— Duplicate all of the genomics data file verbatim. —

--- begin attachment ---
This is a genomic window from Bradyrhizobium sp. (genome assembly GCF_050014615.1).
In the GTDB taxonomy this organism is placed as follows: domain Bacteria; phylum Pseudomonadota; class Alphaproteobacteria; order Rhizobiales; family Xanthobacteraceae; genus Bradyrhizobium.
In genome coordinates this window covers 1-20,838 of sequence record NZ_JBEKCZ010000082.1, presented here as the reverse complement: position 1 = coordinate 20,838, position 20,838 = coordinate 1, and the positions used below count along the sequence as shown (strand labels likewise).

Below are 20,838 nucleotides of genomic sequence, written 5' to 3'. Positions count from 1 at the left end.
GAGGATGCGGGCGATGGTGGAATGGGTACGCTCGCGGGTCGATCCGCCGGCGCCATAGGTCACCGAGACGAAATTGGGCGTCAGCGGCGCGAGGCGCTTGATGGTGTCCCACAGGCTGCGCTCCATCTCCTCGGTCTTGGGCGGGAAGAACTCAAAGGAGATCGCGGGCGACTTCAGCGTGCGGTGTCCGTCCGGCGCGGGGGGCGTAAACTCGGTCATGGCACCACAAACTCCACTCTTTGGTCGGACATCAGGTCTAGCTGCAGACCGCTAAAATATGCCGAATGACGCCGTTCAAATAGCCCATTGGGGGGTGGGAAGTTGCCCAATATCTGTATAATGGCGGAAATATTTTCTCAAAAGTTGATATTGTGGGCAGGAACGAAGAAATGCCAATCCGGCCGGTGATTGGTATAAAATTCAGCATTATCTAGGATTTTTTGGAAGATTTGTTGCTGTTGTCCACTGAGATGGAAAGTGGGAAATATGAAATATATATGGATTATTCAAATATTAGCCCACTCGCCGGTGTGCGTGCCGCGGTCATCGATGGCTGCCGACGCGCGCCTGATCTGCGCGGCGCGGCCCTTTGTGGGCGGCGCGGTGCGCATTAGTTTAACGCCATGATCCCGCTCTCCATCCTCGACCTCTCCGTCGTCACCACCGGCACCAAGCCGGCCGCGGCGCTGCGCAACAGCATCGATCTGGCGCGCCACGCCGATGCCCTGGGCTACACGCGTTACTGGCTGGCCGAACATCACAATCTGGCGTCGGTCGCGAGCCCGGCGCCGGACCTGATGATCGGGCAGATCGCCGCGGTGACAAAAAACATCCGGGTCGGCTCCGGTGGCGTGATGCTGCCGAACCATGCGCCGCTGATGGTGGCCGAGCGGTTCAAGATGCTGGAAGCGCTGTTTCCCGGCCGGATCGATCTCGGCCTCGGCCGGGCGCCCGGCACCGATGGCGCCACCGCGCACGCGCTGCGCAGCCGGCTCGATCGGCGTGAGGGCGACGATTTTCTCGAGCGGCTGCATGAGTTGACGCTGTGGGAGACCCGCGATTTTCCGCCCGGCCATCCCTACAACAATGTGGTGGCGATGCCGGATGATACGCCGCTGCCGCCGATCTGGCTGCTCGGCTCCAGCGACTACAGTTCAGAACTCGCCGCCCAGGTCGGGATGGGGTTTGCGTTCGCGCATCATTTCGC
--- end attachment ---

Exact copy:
This is a genomic window from Bradyrhizobium sp. (genome assembly GCF_050014615.1).
In the GTDB taxonomy this organism is placed as follows: domain Bacteria; phylum Pseudomonadota; class Alphaproteobacteria; order Rhizobiales; family Xanthobacteraceae; genus Bradyrhizobium.
In genome coordinates this window covers 1-20,838 of sequence record NZ_JBEKCZ010000082.1, presented here as the reverse complement: position 1 = coordinate 20,838, position 20,838 = coordinate 1, and the positions used below count along the sequence as shown (strand labels likewise).

Below are 20,838 nucleotides of genomic sequence, written 5' to 3'. Positions count from 1 at the left end.
GAGGATGCGGGCGATGGTGGAATGGGTACGCTCGCGGGTCGATCCGCCGGCGCCATAGGTCACCGAGACGAAATTGGGCGTCAGCGGCGCGAGGCGCTTGATGGTGTCCCACAGGCTGCGCTCCATCTCCTCGGTCTTGGGCGGGAAGAACTCAAAGGAGATCGCGGGCGACTTCAGCGTGCGGTGTCCGTCCGGCGCGGGGGGCGTAAACTCGGTCATGGCACCACAAACTCCACTCTTTGGTCGGACATCAGGTCTAGCTGCAGACCGCTAAAATATGCCGAATGACGCCGTTCAAATAGCCCATTGGGGGGTGGGAAGTTGCCCAATATCTGTATAATGGCGGAAATATTTTCTCAAAAGTTGATATTGTGGGCAGGAACGAAGAAATGCCAATCCGGCCGGTGATTGGTATAAAATTCAGCATTATCTAGGATTTTTTGGAAGATTTGTTGCTGTTGTCCACTGAGATGGAAAGTGGGAAATATGAAATATATATGGATTATTCAAATATTAGCCCACTCGCCGGTGTGCGTGCCGCGGTCATCGATGGCTGCCGACGCGCGCCTGATCTGCGCGGCGCGGCCCTTTGTGGGCGGCGCGGTGCGCATTAGTTTAACGCCATGATCCCGCTCTCCATCCTCGACCTCTCCGTCGTCACCACCGGCACCAAGCCGGCCGCGGCGCTGCGCAACAGCATCGATCTGGCGCGCCACGCCGATGCCCTGGGCTACACGCGTTACTGGCTGGCCGAACATCACAATCTGGCGTCGGTCGCGAGCCCGGCGCCGGACCTGATGATCGGGCAGATCGCCGCGGTGACAAAAAACATCCGGGTCGGCTCCGGTGGCGTGATGCTGCCGAACCATGCGCCGCTGATGGTGGCCGAGCGGTTCAAGATGCTGGAAGCGCTGTTTCCCGGCCGGATCGATCTCGGCCTCGGCCGGGCGCCCGGCACCGATGGCGCCACCGCGCACGCGCTGCGCAGCCGGCTCGATCGGCGTGAGGGCGACGATTTTCTCGAGCGGCTGCATGAGTTGACGCTGTGGGAGACCCGCGATTTTCCGCCCGGCCATCCCTACAACAATGTGGTGGCGATGCCGGATGATACGCCGCTGCCGCCGATCTGGCTGCTCGGCTCCAGCGACTACAGTTCAGAACTCGCCGCCCAGGTCGGGATGGGGTTTGCGTTCGCGCATCATTTCGC